White Army in South Sudan - Conflicts Subside


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South Sudan troops are under attack from the ethnic Nuer fighting force known as the "White Army" militia allied with other rebels creating confusion and death in this conflict that began two weeks ago.

The "White Army" militia was so named because they use ash from burnt cow dung to cover their faces and bodies.

"Shootings have taken place just outside, to the north of Bor," Sudan People's Liberation Army (SPLA) spokesman Philip Aguer said by phone from Juba, 190 km (120 miles) south of Bor. Earlier Aguer told Reuters there was fighting in the town.

Government troops in Bor have been preparing for this extremely feared group, the White Army militia, who was involved in a 1991 massacre of ethnic Dinkas, also in Bor.

Just these two weeks of fighting has already killed some 1,000 people, and forced nearly 121,000 people from their homes raising panic and fear of an ethnic based civil war.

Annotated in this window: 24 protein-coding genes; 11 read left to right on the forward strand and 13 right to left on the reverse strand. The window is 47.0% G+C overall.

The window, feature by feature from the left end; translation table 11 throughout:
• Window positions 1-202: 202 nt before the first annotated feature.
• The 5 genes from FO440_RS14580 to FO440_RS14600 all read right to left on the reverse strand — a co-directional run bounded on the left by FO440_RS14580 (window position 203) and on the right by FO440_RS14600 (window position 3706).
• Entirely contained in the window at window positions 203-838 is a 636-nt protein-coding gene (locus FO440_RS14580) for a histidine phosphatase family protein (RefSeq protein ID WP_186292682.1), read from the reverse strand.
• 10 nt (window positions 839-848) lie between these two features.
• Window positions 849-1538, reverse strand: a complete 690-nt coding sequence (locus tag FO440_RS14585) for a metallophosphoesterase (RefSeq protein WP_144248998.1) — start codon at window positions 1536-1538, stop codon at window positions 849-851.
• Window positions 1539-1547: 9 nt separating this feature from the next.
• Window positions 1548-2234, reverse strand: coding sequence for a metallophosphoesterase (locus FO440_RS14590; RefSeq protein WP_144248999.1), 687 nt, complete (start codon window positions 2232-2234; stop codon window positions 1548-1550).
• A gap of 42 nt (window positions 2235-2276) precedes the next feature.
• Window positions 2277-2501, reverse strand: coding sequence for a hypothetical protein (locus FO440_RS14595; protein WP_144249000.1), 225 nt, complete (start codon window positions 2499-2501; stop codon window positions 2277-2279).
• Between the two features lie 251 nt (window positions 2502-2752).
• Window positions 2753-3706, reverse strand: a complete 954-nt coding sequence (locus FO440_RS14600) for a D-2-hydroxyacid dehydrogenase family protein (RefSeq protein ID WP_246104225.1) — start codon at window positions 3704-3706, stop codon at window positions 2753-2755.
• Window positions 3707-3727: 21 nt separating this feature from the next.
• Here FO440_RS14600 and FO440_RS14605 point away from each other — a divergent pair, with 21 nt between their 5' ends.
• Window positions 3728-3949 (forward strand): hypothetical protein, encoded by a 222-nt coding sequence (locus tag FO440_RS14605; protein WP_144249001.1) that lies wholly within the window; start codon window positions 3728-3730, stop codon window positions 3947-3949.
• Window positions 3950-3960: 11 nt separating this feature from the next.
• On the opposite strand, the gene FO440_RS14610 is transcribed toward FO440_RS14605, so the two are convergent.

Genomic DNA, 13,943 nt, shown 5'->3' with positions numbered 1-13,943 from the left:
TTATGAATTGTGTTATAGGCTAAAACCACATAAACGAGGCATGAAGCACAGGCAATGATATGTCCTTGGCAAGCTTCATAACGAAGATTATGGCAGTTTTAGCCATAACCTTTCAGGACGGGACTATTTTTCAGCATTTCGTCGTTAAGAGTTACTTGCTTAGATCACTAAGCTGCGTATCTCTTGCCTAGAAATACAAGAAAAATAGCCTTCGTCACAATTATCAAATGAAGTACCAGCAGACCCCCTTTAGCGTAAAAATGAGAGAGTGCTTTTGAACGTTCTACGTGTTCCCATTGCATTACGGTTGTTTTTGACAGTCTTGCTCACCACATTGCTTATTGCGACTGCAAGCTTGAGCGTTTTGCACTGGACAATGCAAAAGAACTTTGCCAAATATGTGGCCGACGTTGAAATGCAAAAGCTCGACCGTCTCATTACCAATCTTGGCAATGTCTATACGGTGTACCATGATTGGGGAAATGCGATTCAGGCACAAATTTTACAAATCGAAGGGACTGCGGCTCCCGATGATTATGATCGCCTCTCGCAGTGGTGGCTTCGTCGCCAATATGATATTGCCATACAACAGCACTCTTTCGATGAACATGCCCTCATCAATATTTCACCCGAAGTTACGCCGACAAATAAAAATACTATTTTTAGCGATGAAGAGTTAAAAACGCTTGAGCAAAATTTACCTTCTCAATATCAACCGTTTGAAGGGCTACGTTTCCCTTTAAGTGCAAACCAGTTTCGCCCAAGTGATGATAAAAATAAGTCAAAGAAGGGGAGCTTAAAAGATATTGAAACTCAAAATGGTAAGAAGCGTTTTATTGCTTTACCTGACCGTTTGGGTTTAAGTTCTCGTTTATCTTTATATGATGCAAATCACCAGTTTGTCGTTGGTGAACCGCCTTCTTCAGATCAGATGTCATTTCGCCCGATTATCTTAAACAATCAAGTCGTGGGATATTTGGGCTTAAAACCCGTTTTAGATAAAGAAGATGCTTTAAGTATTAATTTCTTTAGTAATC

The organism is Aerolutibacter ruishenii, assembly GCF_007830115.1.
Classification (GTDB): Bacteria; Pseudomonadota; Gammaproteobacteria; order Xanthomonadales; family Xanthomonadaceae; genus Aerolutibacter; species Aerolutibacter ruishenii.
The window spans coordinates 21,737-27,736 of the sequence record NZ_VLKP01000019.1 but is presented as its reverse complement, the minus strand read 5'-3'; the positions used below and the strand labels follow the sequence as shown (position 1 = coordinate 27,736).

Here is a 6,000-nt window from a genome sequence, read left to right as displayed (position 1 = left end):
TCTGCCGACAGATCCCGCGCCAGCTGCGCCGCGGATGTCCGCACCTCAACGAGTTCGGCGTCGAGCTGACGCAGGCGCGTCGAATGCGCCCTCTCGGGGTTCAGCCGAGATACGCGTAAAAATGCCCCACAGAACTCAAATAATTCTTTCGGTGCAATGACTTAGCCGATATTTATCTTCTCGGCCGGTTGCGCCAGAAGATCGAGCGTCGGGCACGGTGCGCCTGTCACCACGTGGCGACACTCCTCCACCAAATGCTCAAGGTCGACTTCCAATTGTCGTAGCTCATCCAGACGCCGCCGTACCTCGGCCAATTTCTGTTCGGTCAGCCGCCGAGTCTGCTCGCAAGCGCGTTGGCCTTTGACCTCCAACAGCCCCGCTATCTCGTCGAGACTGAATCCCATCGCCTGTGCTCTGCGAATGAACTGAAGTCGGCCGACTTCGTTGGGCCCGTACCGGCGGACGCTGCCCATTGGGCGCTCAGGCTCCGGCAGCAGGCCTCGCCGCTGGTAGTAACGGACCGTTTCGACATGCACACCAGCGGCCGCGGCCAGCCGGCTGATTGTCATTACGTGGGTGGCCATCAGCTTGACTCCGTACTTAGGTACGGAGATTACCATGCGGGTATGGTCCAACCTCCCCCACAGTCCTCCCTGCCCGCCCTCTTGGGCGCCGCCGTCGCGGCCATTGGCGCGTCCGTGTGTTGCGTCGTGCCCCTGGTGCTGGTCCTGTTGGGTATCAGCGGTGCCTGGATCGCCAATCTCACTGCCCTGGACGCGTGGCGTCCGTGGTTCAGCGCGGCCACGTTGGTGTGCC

"We anticipate a full-scale attack soon. The SPLA forces in Bor town are on maximum alert," Aguer added. The rebels were pushed out of Bor on December 24 after days of fierce clashes.

CNN, meanwhile, quoted another government official as saying that she had been negotiating with leaders of the White Army, trying to persuade the force to stop its advance.

The conflict broke out due to allies of President Salva Kiir who are against Riek Machar. Kiir sacked Machar as vice president in July. Their ethnic backgrounds are a big part of this civil unrest... Kiir is an ethnic Dinka, and Machar comes from the Nuer tribe, where the White Army fighters were drawn.

South Sudan only gained its independence from Sudan in 2011. The new country is mostly dependent on foreign aid, even though substantial oil reserves in the northern regions should support them.

Makuei told Reuters on Sunday the White Army militia had dwindled in numbers - from estimated 25,000 strong - after Nuer politicians and tribal elders persuaded them to abandon their march on Bor.

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